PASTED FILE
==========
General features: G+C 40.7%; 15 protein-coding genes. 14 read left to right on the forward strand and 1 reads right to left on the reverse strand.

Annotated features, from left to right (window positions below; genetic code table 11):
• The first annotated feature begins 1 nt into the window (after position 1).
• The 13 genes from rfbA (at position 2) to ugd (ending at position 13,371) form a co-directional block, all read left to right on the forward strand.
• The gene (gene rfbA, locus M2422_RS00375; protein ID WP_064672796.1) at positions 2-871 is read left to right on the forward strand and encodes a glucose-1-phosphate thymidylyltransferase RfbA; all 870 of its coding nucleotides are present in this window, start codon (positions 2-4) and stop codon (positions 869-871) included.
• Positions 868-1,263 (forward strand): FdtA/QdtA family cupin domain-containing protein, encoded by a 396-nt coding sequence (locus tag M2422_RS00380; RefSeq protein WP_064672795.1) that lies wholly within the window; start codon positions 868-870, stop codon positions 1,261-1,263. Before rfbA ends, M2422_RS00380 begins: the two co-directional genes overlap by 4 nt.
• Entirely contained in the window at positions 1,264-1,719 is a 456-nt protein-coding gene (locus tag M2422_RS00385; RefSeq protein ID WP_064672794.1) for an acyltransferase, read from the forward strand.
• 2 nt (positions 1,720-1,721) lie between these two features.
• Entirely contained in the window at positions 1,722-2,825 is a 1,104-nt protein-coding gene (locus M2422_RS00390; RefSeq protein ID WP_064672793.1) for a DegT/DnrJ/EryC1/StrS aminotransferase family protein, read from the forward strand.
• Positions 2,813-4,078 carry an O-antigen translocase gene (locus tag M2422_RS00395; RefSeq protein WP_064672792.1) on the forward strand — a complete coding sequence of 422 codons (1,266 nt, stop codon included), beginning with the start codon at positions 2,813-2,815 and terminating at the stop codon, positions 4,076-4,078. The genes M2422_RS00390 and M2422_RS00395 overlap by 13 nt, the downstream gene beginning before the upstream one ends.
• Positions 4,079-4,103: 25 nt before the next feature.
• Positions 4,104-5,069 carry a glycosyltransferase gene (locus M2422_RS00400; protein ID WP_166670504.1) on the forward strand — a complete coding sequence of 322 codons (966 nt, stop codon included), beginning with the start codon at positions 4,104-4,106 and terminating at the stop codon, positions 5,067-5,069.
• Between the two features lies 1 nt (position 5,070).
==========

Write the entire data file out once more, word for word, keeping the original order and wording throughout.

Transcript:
General features: G+C 40.7%; 15 protein-coding genes. 14 read left to right on the forward strand and 1 reads right to left on the reverse strand.

Annotated features, from left to right (window positions below; genetic code table 11):
• The first annotated feature begins 1 nt into the window (after position 1).
• The 13 genes from rfbA (at position 2) to ugd (ending at position 13,371) form a co-directional block, all read left to right on the forward strand.
• The gene (gene rfbA, locus M2422_RS00375; protein ID WP_064672796.1) at positions 2-871 is read left to right on the forward strand and encodes a glucose-1-phosphate thymidylyltransferase RfbA; all 870 of its coding nucleotides are present in this window, start codon (positions 2-4) and stop codon (positions 869-871) included.
• Positions 868-1,263 (forward strand): FdtA/QdtA family cupin domain-containing protein, encoded by a 396-nt coding sequence (locus tag M2422_RS00380; RefSeq protein WP_064672795.1) that lies wholly within the window; start codon positions 868-870, stop codon positions 1,261-1,263. Before rfbA ends, M2422_RS00380 begins: the two co-directional genes overlap by 4 nt.
• Entirely contained in the window at positions 1,264-1,719 is a 456-nt protein-coding gene (locus tag M2422_RS00385; RefSeq protein ID WP_064672794.1) for an acyltransferase, read from the forward strand.
• 2 nt (positions 1,720-1,721) lie between these two features.
• Entirely contained in the window at positions 1,722-2,825 is a 1,104-nt protein-coding gene (locus M2422_RS00390; RefSeq protein ID WP_064672793.1) for a DegT/DnrJ/EryC1/StrS aminotransferase family protein, read from the forward strand.
• Positions 2,813-4,078 carry an O-antigen translocase gene (locus tag M2422_RS00395; RefSeq protein WP_064672792.1) on the forward strand — a complete coding sequence of 422 codons (1,266 nt, stop codon included), beginning with the start codon at positions 2,813-2,815 and terminating at the stop codon, positions 4,076-4,078. The genes M2422_RS00390 and M2422_RS00395 overlap by 13 nt, the downstream gene beginning before the upstream one ends.
• Positions 4,079-4,103: 25 nt before the next feature.
• Positions 4,104-5,069 carry a glycosyltransferase gene (locus M2422_RS00400; protein ID WP_166670504.1) on the forward strand — a complete coding sequence of 322 codons (966 nt, stop codon included), beginning with the start codon at positions 4,104-4,106 and terminating at the stop codon, positions 5,067-5,069.
• Between the two features lies 1 nt (position 5,070).